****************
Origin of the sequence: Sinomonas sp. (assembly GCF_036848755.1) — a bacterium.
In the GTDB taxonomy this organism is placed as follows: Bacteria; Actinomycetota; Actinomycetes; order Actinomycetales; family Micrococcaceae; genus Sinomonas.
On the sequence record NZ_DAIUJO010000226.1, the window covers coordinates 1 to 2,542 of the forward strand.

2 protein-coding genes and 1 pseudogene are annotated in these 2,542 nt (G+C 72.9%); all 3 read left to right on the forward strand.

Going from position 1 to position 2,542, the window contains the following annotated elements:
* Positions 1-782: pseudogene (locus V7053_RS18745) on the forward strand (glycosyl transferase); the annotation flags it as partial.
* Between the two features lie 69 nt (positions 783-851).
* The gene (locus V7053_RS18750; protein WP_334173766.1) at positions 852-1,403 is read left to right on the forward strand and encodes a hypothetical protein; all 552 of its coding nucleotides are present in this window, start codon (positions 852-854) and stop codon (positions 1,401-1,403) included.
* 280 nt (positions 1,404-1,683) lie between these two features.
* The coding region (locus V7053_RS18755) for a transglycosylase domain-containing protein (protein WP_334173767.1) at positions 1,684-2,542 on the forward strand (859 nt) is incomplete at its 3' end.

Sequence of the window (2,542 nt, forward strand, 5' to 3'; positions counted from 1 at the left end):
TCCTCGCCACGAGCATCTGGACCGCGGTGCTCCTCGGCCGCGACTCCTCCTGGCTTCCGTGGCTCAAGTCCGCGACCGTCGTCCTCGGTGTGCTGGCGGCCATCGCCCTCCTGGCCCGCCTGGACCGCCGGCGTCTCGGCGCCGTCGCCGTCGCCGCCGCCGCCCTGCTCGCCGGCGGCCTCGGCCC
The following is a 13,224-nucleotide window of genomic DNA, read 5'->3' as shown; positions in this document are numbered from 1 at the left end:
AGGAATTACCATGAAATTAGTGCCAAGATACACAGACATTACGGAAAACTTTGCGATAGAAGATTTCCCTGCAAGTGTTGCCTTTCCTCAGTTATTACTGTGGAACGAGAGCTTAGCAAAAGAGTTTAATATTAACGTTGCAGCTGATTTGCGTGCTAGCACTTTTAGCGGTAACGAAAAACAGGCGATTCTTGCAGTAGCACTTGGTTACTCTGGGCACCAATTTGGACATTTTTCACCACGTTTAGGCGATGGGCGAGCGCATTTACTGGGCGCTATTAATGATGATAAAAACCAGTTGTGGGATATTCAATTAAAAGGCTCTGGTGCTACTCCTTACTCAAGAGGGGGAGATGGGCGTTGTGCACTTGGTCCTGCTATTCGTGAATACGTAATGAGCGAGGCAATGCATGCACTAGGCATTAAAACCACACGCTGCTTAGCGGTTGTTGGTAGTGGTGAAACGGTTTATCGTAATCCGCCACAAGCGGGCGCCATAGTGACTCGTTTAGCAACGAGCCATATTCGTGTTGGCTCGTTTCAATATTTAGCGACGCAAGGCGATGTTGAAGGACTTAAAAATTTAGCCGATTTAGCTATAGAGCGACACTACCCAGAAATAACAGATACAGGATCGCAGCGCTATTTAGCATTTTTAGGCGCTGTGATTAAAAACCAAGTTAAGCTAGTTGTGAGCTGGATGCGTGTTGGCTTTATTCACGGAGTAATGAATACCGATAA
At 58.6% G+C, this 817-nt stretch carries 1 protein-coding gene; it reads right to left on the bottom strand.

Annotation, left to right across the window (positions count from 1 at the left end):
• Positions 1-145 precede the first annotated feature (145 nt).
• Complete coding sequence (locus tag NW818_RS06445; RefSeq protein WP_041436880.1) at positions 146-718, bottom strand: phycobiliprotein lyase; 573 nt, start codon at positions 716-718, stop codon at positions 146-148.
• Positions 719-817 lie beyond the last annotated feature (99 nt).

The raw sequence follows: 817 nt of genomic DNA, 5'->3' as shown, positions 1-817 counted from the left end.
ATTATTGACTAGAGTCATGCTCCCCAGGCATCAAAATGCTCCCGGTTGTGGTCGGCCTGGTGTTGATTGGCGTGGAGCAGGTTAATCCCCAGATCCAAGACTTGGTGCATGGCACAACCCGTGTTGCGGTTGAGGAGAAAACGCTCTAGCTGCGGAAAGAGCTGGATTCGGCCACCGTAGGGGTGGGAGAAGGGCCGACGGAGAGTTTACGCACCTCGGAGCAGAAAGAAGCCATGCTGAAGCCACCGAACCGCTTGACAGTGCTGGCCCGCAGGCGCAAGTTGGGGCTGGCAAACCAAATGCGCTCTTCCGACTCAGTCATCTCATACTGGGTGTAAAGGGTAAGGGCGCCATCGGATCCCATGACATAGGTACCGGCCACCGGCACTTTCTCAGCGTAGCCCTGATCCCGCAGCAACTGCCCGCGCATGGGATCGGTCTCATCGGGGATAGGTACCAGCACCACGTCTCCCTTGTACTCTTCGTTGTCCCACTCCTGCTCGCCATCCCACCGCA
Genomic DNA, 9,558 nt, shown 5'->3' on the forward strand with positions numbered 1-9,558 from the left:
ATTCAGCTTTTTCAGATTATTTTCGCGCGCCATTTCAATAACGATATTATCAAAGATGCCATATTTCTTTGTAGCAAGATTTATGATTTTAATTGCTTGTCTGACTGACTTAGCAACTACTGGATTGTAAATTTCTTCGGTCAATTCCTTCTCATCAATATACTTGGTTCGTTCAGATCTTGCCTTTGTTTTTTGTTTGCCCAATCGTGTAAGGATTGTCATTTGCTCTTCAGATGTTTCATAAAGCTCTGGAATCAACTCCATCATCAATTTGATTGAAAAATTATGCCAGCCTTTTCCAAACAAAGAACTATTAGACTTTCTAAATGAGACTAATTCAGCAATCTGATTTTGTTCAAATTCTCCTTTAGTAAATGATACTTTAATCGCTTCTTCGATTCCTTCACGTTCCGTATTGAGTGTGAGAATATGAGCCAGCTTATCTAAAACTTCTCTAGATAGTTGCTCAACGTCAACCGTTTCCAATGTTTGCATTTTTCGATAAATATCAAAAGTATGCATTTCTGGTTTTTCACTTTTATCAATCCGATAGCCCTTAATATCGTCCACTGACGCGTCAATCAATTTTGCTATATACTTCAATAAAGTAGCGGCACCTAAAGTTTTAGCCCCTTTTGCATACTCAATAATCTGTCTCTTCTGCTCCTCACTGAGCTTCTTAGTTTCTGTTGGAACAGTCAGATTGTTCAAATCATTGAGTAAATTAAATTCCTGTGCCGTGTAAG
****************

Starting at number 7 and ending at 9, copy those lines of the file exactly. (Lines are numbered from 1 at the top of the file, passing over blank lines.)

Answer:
* Between the two features lie 69 nt (positions 783-851).
* The gene (locus V7053_RS18750; protein WP_334173766.1) at positions 852-1,403 is read left to right on the forward strand and encodes a hypothetical protein; all 552 of its coding nucleotides are present in this window, start codon (positions 852-854) and stop codon (positions 1,401-1,403) included.
* 280 nt (positions 1,404-1,683) lie between these two features.